Thursday, 7 May 2015

Restival Part 3: Hello, World!

So far, we've got a /hello service up and running in four different frameworks (five if you include Andrew 'kolektiv' Cherry's F#/Freya implementation, which looks really interesting). Last time, we looked at how our frameworks handle routing; in this instalment, we're going to look at adding default values to our route parameters. Specifically, if you just call /hello, the service should return "Hello, World!"

GET /hello

should return

200 OK

{ "Message" : "Hello, World!" }

OK, so how we do this? There's three places we can potentially do it - the routing, the handlers, or the underlying Greeting object itself - but not all our frameworks support all three options.

Only WebAPI supports explicit defaults in the routing configuration, using this syntax:

config.Routes.MapHttpRoute(
    "Hello", // route name
    "hello/{name}", // route template
    new { Controller = "Hello", Name = "World" } // defaults
);

ServiceStack doesn't support routing defaults per se, but because the request is decoupled from the rest of our implementation, we can specify the default inside our request DTO - and thanks to the single responsibility principle, we know this isn't going to affect any other details of our implementation

[Route("/hello")]
[Route("/hello/{name}")]
public class Hello {
    private string name = "World";
    public string Name {
        get { return name; }
        set { name = value; }
    }
}

OpenRasta's routing maps our requests directly onto the Get method of our HelloHandler, which makes it really easy to use .NET's optional parameter syntax to supply a default value to the handler method itself:

public class HelloHandler {
    public object Get(string name = "World") {
        return (new Greeting(name));
    }
}

Finally, NancyFX has such sparse routing that there's only really one line of code we could modify - after all, our entire API's only two lines of code, and the other one's doing our /hello/{name} implementation.

public class HelloModule : NancyModule {
    public HelloModule() {
        Get["/hello"] = _ => new Greeting("World");
        Get["/hello/{name}"] = parameters => new Greeting(parameters.name);
    }
}

Astute readers will be going "but hang on - you've just defined the same default in four different places! That's not very SOLID! What if it changes?" - and yes, you're exactly right. Because this is a demo application, I'm favouring readability over abstraction; if you had to define this kind of default behaviour in four different places in a real app, you'd do it using constants, or implement it on the Greeting object itself so the code is reused between all four endpoints.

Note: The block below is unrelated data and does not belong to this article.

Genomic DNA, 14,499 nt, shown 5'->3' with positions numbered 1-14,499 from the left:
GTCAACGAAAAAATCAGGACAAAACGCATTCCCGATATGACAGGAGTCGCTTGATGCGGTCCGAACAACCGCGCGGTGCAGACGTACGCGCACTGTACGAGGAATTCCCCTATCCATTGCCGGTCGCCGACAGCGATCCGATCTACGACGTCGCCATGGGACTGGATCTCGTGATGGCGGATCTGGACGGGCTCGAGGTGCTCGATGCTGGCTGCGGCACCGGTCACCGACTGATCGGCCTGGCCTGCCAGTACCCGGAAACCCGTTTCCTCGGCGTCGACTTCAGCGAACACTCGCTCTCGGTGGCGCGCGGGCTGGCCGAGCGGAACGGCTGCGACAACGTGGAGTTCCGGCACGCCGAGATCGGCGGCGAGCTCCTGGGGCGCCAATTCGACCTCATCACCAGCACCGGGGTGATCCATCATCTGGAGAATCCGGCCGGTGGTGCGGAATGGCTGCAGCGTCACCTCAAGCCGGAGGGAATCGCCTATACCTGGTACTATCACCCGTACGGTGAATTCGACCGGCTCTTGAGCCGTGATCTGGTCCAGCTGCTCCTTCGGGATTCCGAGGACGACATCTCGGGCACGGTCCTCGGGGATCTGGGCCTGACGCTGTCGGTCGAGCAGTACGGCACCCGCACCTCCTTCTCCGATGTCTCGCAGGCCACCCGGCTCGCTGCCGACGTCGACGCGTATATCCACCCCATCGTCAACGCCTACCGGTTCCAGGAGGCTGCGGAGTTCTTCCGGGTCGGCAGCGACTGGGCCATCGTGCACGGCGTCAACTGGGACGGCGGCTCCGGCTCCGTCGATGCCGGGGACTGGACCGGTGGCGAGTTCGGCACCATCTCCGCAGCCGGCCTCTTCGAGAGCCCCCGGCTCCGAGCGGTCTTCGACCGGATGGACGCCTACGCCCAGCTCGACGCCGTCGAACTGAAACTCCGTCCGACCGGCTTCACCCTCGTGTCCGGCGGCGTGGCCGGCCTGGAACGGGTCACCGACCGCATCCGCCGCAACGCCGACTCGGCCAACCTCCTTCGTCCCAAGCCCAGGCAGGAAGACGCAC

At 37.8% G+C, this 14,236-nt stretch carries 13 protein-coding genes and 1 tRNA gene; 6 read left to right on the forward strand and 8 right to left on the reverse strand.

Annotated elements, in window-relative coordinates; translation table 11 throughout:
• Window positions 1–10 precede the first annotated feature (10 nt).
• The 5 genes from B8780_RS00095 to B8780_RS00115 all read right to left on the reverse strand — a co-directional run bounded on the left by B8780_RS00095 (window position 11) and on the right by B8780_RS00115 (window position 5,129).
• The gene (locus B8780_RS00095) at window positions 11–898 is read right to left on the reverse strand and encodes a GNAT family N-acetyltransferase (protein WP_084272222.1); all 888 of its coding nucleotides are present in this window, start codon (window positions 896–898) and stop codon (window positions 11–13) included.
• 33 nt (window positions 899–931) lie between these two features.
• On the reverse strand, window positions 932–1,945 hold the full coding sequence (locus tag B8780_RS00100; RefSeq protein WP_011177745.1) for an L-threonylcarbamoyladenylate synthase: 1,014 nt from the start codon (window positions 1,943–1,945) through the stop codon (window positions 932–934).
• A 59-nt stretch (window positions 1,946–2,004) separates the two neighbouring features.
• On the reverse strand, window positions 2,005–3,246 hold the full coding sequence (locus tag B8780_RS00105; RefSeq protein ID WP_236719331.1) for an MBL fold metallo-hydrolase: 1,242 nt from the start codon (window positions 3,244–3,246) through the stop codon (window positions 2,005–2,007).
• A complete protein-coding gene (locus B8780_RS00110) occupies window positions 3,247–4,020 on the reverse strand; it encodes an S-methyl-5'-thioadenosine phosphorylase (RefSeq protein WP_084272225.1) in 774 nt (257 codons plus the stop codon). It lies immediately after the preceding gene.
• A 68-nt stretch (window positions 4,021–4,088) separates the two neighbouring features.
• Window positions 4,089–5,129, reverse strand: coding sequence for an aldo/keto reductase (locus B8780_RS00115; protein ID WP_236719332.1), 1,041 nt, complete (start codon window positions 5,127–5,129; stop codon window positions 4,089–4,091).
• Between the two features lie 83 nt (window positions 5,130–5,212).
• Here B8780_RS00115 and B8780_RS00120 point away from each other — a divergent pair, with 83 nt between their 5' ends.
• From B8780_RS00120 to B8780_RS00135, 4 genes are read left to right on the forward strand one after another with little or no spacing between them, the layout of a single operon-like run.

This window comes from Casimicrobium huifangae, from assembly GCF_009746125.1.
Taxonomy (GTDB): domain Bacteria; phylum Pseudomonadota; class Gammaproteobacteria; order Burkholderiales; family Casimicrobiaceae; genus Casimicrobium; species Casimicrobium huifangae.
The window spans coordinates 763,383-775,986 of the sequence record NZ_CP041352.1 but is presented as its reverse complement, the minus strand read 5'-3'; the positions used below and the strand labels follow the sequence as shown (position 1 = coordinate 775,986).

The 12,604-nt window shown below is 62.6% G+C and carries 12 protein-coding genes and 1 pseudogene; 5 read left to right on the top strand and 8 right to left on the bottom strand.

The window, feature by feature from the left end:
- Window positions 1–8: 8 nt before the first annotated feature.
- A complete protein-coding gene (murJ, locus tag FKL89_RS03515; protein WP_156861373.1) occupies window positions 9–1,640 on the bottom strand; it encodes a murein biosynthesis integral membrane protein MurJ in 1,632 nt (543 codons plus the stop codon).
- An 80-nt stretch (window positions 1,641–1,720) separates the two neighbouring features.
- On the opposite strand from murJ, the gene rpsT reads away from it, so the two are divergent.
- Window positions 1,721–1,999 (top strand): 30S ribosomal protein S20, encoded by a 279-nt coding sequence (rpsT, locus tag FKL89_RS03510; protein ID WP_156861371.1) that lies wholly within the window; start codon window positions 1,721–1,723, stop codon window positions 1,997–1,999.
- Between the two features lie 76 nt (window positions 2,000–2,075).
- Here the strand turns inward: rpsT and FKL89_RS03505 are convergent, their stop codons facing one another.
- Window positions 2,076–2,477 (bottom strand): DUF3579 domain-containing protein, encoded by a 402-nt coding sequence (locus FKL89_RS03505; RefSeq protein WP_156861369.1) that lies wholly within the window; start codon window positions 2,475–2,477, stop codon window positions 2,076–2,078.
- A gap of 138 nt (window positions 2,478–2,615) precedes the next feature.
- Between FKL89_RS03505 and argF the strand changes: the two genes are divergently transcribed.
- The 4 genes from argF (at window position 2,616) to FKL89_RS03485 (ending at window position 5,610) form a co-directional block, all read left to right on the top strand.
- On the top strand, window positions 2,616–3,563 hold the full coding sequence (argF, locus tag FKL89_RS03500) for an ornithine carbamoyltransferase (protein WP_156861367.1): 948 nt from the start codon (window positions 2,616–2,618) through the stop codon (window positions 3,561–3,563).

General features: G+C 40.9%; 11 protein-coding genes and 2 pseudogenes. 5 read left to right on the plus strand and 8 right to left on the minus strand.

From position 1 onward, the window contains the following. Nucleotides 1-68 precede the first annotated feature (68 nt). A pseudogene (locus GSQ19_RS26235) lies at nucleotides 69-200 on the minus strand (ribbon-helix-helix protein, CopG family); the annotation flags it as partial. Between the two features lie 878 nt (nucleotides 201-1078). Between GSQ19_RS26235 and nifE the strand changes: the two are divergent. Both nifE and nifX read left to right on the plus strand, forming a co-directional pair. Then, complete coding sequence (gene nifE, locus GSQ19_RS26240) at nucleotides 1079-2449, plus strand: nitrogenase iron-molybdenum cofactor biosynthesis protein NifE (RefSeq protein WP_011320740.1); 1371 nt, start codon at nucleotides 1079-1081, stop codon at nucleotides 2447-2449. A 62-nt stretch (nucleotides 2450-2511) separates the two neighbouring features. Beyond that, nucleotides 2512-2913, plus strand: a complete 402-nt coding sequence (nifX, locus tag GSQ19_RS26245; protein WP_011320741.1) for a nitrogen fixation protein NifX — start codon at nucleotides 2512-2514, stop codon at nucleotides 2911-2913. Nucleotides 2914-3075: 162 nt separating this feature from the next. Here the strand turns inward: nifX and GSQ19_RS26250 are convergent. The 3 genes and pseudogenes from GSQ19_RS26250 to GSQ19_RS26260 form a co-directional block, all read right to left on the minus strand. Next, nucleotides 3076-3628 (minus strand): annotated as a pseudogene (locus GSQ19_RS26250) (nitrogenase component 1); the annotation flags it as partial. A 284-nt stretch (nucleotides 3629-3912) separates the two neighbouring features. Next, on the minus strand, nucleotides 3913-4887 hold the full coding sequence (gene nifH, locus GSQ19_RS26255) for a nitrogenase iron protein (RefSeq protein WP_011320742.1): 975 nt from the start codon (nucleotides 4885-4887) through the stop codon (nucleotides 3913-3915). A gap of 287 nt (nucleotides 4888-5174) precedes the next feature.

Code for this post is on GitHub as v0.0.2.

Now we've got a basic skeleton API up and running, it's probably time to share my to-do list - things we'll be implementing, in no particular order

  • List resources, and retrieving multiple objects
  • Support for PUT and DELETE (easy), POST (interesting) and PATCH (really interesting)
  • Hypermedia links using HAL
  • Pagination and resource expansion, as described in this excellent post on the Stormpath blog and this blog post from Etsy's Venkata Mahalingam
  • API versioning - because, sooner or later, we're going to break something and need to maintain backward compatibility for older clients. Check out Troy Hunt's great post on API versioning for a preview of how we'll be getting this wrong in three different ways.
  • OAuth2 and bearer authentication - this one's going to take some work, because before you can build an OAuth2 API, you need an OAuth2 authentication server, but I've wanted to build a really lightweight .NET OAuth2 server for a while so I'm quite looking forward to it.
  • API documentation using tools like Swagger, which generates documentation based on metadata exposed by your API itself.

See you next time.

2 comments:

Mike Thomas said...

Just wondering, but any reason why you are not looking at attribute routing in WebAPI? I find it easier to map routes to classes/methods by using the attributes rather than the older route maps.

Might be useful to discuss this as well if you are comparing the different frameworks.

Dylan Beattie said...

@Mike - good point - check out http://dylanbeattie.blogspot.co.uk/2015/05/restival-part-2-revisited-attribute.html